Hammond is wrong, public sector workers are not 'overpaid' - TUC

Video grab    
     ROW The PM quickly stepped in and shot down Hammond

Video grab ROW The PM quickly stepped in and shot down Hammond

The Prime Minister's spokesperson said the PM would use a meeting on Tuesday to remind her deputies that they should be "having all discussions of government policy in private".

Today he was accused of trying to frustrate Brexit and treating pro-Leave ministers like "pirates who have taken him prisoner".

Although he did not mention any colleagues by name, Brexiters in the cabinet include David Davis, Michael Gove, Chris Grayling, Boris Johnson, Andrea Leadsom and Priti Patel.

The Government is now under pressure to increase public sector pay and lift the current 1% cap.

There is resentment between Remainers and Brexiteers, for sure, but Tim Shipman, whose Sunday Times analysis of the Tory turmoil was one of the key pieces setting out the plotting and arguments that are taking place, has insisted that some of his sources for the story about Hammond claiming public sector workers are overpaid were not just Brexiteers but allies of the Chancellor.

"Again, I'm not going to get into what was or wasn't said in the cabinet meeting but I've got two daughters in their early 20s, both high-achievers, I don't think like that, I wouldn't make a remark like that".

And when he tried to dig himself out of the embarrassing hole, he was interrupted by Mrs May, who said: "Chancellor, I am going to take your shovel away from you".

He blamed the anonymous briefing on those in the Cabinet unhappy with his Brexit stance, which includes potentially years of transitional arrangements between the United Kingdom and European Union after March 2019.

GMB national secretary Rehana Azam also said Mr Hammond was "out of touch with public opinion" over public sector pay.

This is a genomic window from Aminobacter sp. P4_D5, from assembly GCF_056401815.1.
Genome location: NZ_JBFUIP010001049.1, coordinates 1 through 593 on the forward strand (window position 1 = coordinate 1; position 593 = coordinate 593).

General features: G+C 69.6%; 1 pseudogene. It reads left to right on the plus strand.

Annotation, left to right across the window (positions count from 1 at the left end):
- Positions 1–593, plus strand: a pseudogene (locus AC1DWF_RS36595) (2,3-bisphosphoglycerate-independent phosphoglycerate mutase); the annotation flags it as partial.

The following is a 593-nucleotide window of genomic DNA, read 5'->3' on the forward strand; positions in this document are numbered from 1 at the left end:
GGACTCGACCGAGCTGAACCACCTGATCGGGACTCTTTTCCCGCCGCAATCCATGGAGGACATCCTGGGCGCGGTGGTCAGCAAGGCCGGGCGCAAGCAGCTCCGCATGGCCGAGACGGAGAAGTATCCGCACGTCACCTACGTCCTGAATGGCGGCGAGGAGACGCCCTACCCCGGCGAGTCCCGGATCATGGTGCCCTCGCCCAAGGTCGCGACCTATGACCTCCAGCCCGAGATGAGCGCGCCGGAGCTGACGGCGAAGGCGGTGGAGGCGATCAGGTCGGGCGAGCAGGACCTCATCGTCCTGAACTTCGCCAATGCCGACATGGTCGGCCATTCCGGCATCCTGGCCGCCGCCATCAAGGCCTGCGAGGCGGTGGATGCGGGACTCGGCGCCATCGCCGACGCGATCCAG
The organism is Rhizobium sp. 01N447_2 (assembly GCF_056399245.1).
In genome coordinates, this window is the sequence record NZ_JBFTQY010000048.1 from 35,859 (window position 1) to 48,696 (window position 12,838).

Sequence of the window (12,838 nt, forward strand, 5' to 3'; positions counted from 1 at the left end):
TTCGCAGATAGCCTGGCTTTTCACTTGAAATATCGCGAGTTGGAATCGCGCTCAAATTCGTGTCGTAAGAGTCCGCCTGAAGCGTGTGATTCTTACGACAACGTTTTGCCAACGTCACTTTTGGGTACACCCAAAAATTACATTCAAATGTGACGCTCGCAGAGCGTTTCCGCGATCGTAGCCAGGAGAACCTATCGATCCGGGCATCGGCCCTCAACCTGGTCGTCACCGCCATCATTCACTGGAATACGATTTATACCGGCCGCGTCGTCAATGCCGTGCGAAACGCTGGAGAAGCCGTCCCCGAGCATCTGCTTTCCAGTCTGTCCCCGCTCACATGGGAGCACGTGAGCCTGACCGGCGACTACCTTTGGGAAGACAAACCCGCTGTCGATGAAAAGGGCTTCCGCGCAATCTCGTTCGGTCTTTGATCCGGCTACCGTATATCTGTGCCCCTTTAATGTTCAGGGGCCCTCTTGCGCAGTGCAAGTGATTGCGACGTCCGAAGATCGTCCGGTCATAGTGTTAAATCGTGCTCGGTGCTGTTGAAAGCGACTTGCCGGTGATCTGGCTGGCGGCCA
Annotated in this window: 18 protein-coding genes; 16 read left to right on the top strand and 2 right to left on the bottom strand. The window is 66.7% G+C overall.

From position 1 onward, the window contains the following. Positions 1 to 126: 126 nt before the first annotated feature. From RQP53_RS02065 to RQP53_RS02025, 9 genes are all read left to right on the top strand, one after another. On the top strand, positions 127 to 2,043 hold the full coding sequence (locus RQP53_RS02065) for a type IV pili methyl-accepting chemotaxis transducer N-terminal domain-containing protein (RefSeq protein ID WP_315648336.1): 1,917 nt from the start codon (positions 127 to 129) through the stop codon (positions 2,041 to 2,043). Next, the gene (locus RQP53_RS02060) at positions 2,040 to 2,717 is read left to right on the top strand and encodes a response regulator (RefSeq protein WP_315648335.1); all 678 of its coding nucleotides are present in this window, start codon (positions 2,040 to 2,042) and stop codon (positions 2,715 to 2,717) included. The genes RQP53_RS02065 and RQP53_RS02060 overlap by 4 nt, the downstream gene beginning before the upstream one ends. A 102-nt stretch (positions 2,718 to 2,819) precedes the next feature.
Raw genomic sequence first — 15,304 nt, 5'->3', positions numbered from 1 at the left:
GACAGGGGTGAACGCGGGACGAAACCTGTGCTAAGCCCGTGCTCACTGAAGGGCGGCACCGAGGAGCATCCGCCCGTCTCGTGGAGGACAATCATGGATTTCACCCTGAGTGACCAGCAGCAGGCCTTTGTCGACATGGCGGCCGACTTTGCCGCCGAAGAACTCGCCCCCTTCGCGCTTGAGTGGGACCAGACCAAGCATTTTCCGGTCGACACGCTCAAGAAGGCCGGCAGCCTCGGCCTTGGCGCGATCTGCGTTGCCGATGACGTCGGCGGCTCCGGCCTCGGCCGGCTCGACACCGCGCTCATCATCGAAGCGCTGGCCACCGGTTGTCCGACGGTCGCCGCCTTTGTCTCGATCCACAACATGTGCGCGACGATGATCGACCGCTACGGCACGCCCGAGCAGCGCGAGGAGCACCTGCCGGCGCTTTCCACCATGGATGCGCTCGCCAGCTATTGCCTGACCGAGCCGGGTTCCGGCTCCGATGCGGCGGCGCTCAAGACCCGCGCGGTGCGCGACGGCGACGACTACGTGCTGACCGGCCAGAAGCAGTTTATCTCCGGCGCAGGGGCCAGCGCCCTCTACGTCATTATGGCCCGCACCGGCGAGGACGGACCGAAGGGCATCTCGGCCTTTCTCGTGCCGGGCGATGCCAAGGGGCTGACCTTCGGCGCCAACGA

Tory Philip Hammond refused to deny saying public sector workers are "overpaid" even when the Shadow Chancellor showed him a pay slip from a cleaner who made £297 a week.

"I absolutely deplore leaks from the Cabinet", he said.

Theresa May is set to "remind" her cabinet of the importance of discretion regarding government discussions. "I think my colleagues should be very quiet, stick to their own departmental duties and I think the public expects us to be disciplined and effective".

TUC general secretary Frances O'Grady said: "It's been seven long years of pay cuts for our public servants. This government is facing a ticking clock over the Brexit negotiations", he said.

"I believe the great majority of my colleagues now recognise that is the right and sensible way to go, both in the United Kingdom and the European Union", he said.

The chancellor denied making the latter comment - he said he was making the point it was outrageous there were not more female train drivers - but did not deny making the comments about pay.

Hammond is a leading advocate in U.K. Prime Minister Theresa May's cabinet for a so-called soft Brexit, in contrast to campaigners for a clean break such as Fox.

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